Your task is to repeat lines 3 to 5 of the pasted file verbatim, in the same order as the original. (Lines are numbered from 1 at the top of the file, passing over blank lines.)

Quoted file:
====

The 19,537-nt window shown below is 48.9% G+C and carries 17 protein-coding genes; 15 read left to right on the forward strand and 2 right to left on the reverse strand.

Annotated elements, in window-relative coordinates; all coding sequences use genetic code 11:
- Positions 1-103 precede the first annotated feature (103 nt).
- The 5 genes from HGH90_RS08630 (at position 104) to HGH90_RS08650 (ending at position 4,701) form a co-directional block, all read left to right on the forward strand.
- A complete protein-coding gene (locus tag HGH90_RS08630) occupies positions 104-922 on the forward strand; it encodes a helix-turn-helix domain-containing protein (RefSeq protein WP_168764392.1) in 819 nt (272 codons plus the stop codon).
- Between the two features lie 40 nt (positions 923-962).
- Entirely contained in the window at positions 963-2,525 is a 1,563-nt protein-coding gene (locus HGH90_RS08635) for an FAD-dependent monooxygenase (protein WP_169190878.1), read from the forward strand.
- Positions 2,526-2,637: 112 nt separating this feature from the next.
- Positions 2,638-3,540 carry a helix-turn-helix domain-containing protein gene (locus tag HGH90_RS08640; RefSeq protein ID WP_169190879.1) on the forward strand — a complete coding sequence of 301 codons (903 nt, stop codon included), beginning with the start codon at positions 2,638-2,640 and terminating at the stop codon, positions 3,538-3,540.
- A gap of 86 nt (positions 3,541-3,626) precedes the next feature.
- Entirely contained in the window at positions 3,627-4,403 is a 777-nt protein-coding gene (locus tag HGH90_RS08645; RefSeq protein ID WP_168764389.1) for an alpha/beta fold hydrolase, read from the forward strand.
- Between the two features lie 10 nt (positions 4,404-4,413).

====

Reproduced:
- Positions 1-103 precede the first annotated feature (103 nt).
- The 5 genes from HGH90_RS08630 (at position 104) to HGH90_RS08650 (ending at position 4,701) form a co-directional block, all read left to right on the forward strand.
- A complete protein-coding gene (locus tag HGH90_RS08630) occupies positions 104-922 on the forward strand; it encodes a helix-turn-helix domain-containing protein (RefSeq protein WP_168764392.1) in 819 nt (272 codons plus the stop codon).